We’ve all seen it happen at wedding receptions. Someone nobody likes is going to make a speech; the speaker may well have an unfortunate history with the family but his position (divorced father?) makes his attendance obligatory. We hold our breath and hope that nothing will be said that will cause offence: everyone breathes a huge sigh of relief when this proves to be the case and we can all proceed to the next stage.
I was reminded of this on Saturday when I attended my first ever Progress Conference where Jeremy Corbyn had agreed to speak. For overseas readers Progress is an organization for moderate Labour Party members – widely castigated by others as a Blairite group. Shadow Chancellor John McDonnell, Corbyn’s close ally, has described Progress as a ‘right-wing conservative’ group which had never accepted Corbyn as Labour leader. Certainly for my part I had joined Progress for that very reason.
All credit to Progress to getting Jeremy Corbyn to come. The conference organisers had trailed a surprise speaker and a surprise it was. And all credit to Jeremy Corbyn for coming. However what was he going to say?
My guess, talking with others before the event, is that we could have expected one of two things. The first, which would have been very tough to deliver, would have been an appeal for tolerance towards his leadership. The second would have been a statement on the critical importance of a Remain vote in the June referendum and the obligation on us all to put aside all differences and work for that result in the meantime. Clive Lewis, the Norwich South MP and a Corbyn support, had made just such a statement in a breakout session earlier in the day and it went down well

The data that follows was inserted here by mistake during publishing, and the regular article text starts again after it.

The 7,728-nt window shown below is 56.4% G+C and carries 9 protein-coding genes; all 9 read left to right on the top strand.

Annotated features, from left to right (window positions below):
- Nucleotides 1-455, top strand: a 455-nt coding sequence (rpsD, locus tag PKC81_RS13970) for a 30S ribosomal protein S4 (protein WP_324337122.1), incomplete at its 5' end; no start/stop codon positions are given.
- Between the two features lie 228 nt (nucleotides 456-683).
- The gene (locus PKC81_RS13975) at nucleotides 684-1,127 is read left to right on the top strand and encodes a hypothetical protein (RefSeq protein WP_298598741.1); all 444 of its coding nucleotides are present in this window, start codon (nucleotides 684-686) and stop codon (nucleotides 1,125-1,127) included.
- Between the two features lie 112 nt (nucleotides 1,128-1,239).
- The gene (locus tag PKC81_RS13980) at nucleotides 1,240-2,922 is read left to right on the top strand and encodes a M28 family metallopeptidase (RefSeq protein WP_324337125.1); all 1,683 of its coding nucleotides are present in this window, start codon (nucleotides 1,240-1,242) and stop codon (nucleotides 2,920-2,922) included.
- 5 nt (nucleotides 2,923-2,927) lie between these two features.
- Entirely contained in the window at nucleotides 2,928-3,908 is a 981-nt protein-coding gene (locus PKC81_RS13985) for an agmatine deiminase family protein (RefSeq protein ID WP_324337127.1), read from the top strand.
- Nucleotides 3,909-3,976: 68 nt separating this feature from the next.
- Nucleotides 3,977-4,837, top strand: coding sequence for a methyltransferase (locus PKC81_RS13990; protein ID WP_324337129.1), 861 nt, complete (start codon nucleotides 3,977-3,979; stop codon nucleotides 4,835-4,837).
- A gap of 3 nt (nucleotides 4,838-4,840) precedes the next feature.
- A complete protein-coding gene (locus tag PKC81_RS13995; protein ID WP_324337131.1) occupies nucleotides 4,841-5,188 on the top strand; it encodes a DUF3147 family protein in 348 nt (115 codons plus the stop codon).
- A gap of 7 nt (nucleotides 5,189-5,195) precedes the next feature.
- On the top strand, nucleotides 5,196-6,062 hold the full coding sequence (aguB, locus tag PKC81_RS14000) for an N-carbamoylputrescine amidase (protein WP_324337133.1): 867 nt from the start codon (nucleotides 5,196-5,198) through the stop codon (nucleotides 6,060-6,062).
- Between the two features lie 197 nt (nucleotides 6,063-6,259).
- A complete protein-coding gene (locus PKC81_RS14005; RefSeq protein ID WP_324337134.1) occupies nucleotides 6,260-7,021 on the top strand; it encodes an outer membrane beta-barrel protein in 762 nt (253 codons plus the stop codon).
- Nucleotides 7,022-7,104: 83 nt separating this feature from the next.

In fact Jeremy Corbyn did neither of these. He started with a quite a good joke – something he normally avoids. ‘It is my first time speaking here. In fact it’s the first time I’ve ever been invited to a Progress conference – you set a pretty high bar if you have to be elected leader of the party if you ever want to get invited here.’ He then delivered a rushed, and sometimes garbled, address covering topics where no-one in the room could disagree: human rights, protection of rights at work, refugees. He concluded by answering a number of questions – all were very soft with the exception of a tougher one on anti-semitism in the Labour Party.
Someone of the calibre of Neil Kinnock or Michael Foot would have grasped the opportunity and tried to influence the forward agenda in some way. As it was I felt that Jeremy was just pleased to get through without incident – like the speaker at the wedding who knows he is not liked by almost all those present.
It may have been a missed opportunity for him. The case for putting differences aside for the greater goal of Europe is most powerful and everyone is receptive. Two days before the Progress event I went to a most enjoyable Labour Party ‘Remain’ dinner in Tottenham where the Labour MP David Lammy articulated the case with considerable aplomb. His was the speech of the week that I will remember.